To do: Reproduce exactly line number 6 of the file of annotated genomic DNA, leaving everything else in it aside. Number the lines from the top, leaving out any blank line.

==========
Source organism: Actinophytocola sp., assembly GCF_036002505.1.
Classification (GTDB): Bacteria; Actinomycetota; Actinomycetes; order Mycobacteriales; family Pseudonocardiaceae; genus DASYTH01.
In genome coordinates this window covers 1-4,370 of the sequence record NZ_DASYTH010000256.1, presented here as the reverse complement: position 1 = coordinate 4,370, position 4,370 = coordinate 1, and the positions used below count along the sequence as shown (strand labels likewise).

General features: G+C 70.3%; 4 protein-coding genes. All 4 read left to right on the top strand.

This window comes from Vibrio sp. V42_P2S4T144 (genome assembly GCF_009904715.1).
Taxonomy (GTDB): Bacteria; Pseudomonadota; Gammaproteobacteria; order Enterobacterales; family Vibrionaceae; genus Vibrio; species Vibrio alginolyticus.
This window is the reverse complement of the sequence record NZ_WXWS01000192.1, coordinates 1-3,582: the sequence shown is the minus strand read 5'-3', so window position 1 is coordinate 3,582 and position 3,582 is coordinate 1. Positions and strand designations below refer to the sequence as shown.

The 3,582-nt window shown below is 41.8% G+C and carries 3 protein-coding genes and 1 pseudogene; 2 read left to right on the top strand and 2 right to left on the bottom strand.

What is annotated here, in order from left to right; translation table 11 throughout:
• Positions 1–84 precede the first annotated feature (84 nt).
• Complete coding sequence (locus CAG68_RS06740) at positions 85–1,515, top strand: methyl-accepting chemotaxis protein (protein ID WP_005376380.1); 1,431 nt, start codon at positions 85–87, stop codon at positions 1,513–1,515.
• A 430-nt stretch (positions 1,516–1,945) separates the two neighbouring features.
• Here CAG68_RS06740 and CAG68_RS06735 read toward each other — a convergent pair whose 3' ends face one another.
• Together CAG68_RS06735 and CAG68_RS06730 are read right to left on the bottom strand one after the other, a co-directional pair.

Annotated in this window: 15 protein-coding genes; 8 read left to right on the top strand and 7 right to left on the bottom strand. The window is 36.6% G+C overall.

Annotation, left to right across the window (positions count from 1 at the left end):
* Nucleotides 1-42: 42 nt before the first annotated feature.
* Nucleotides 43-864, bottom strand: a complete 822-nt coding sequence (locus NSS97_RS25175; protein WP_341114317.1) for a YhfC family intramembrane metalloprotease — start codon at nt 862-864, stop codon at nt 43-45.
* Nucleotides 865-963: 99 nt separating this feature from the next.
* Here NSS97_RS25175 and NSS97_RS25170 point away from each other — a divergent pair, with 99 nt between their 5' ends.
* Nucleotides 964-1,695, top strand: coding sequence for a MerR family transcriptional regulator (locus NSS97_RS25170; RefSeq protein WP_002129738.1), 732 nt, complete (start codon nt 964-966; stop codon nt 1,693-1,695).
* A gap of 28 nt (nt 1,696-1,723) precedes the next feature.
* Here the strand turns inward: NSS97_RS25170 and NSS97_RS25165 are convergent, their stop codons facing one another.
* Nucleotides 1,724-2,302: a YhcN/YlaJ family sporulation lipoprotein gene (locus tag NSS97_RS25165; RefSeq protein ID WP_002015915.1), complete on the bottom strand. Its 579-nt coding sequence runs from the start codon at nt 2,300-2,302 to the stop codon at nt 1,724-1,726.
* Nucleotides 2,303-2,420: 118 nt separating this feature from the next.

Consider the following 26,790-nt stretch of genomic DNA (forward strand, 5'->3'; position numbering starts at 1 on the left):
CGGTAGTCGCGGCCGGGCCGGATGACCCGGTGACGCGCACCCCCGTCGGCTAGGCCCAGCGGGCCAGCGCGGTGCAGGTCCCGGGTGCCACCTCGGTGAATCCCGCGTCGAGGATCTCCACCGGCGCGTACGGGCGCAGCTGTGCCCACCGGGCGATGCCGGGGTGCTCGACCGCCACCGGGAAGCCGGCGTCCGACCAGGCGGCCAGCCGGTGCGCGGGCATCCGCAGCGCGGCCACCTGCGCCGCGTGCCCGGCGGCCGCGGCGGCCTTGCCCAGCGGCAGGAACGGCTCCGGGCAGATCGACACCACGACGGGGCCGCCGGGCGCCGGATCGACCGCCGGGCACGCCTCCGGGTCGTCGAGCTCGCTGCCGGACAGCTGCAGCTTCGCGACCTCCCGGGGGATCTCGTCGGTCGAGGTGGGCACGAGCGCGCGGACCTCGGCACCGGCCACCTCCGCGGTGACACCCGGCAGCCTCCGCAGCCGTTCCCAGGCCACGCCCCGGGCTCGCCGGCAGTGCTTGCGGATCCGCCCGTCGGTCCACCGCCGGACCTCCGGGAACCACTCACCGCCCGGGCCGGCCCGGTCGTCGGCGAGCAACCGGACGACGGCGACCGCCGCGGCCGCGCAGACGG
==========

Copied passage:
Taxonomy (GTDB): Bacteria; Pseudomonadota; Gammaproteobacteria; order Enterobacterales; family Vibrionaceae; genus Vibrio; species Vibrio alginolyticus.